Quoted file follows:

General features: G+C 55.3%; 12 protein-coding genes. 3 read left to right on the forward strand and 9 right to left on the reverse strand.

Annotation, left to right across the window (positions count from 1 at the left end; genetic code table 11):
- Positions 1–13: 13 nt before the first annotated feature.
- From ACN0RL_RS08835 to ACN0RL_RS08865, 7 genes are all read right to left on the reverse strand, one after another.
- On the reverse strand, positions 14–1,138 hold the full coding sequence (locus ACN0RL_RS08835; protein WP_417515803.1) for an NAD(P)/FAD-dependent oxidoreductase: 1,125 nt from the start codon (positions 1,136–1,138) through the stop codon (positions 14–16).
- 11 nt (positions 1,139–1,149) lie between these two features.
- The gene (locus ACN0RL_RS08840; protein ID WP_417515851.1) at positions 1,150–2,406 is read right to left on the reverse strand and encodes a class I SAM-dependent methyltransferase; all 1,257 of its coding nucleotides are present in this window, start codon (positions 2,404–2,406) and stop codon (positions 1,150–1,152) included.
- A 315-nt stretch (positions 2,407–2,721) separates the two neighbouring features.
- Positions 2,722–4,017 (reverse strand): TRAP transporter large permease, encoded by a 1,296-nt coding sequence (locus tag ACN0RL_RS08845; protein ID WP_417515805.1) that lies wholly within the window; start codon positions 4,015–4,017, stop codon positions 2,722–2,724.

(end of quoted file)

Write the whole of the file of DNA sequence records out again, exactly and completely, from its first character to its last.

General features: G+C 55.3%; 12 protein-coding genes. 3 read left to right on the forward strand and 9 right to left on the reverse strand.

Annotation, left to right across the window (positions count from 1 at the left end; genetic code table 11):
- Positions 1–13: 13 nt before the first annotated feature.
- From ACN0RL_RS08835 to ACN0RL_RS08865, 7 genes are all read right to left on the reverse strand, one after another.
- On the reverse strand, positions 14–1,138 hold the full coding sequence (locus ACN0RL_RS08835; protein WP_417515803.1) for an NAD(P)/FAD-dependent oxidoreductase: 1,125 nt from the start codon (positions 1,136–1,138) through the stop codon (positions 14–16).
- 11 nt (positions 1,139–1,149) lie between these two features.
- The gene (locus ACN0RL_RS08840; protein ID WP_417515851.1) at positions 1,150–2,406 is read right to left on the reverse strand and encodes a class I SAM-dependent methyltransferase; all 1,257 of its coding nucleotides are present in this window, start codon (positions 2,404–2,406) and stop codon (positions 1,150–1,152) included.
- A 315-nt stretch (positions 2,407–2,721) separates the two neighbouring features.
- Positions 2,722–4,017 (reverse strand): TRAP transporter large permease, encoded by a 1,296-nt coding sequence (locus tag ACN0RL_RS08845; protein ID WP_417515805.1) that lies wholly within the window; start codon positions 4,015–4,017, stop codon positions 2,722–2,724.